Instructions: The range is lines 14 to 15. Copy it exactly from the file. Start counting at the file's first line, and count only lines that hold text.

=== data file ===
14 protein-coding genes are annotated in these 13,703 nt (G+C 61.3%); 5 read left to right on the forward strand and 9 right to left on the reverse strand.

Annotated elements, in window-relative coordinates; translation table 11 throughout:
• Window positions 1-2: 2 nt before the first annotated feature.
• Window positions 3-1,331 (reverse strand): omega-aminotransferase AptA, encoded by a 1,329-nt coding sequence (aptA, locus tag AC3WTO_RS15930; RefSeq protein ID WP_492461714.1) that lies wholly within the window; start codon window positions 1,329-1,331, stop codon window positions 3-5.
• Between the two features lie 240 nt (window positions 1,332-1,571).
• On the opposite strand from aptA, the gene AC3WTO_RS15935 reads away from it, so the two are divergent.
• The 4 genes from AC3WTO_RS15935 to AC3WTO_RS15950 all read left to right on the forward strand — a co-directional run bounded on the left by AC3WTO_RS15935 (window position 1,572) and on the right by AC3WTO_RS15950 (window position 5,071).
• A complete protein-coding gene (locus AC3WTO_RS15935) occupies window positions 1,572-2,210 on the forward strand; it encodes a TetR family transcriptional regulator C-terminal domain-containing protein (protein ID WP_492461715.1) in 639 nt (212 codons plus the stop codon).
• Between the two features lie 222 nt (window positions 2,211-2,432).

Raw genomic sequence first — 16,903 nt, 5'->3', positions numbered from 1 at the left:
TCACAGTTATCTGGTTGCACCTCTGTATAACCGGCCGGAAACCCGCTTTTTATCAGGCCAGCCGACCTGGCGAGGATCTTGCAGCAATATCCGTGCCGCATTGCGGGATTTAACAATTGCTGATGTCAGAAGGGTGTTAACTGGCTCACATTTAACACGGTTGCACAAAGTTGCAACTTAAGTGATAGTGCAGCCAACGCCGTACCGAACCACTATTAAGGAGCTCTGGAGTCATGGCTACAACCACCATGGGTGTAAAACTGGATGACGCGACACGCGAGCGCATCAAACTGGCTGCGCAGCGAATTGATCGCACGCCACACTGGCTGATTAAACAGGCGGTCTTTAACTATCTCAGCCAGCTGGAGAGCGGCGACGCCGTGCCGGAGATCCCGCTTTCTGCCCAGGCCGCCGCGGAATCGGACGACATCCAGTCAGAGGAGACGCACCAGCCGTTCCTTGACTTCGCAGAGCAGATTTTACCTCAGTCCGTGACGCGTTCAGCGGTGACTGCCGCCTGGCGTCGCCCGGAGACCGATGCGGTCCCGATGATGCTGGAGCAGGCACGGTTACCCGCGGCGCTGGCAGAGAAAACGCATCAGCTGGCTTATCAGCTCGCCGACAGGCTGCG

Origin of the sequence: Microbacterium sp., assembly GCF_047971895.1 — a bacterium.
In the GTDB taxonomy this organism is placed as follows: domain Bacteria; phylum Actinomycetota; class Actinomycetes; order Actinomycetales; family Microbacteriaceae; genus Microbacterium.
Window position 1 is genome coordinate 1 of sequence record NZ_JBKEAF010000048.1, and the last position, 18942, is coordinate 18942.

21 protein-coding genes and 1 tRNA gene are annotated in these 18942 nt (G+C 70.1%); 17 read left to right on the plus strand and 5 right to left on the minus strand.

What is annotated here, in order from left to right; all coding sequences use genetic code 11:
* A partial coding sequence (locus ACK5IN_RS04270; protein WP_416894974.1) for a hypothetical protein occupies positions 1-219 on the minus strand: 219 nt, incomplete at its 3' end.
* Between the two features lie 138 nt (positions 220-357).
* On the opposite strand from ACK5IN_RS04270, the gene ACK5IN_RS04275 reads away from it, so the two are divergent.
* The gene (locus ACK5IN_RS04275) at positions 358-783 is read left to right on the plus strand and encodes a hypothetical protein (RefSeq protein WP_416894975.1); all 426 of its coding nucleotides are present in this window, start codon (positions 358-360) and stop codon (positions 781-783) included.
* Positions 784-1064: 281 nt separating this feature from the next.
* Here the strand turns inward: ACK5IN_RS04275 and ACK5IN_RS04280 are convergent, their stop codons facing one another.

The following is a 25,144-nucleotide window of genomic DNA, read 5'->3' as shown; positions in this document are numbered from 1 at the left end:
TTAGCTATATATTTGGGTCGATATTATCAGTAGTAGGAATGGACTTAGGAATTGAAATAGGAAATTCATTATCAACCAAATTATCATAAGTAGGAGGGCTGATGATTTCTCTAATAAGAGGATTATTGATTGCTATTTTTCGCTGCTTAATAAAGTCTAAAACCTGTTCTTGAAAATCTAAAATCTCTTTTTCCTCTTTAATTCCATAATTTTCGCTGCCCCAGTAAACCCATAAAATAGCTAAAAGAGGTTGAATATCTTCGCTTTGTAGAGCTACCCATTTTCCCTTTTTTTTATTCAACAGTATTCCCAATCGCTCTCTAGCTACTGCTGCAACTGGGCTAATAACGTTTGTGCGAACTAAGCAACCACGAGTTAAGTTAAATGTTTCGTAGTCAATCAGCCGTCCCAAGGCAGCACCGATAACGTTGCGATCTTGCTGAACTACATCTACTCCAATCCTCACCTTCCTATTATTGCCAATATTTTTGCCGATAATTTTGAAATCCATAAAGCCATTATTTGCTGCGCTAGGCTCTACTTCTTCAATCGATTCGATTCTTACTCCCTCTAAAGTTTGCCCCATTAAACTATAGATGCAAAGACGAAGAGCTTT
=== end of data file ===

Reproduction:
Window position 1 is genome coordinate 1 of sequence record NZ_JBKEAF010000048.1, and the last position, 18942, is coordinate 18942.

21 protein-coding genes and 1 tRNA gene are annotated in these 18942 nt (G+C 70.1%); 17 read left to right on the plus strand and 5 right to left on the minus strand.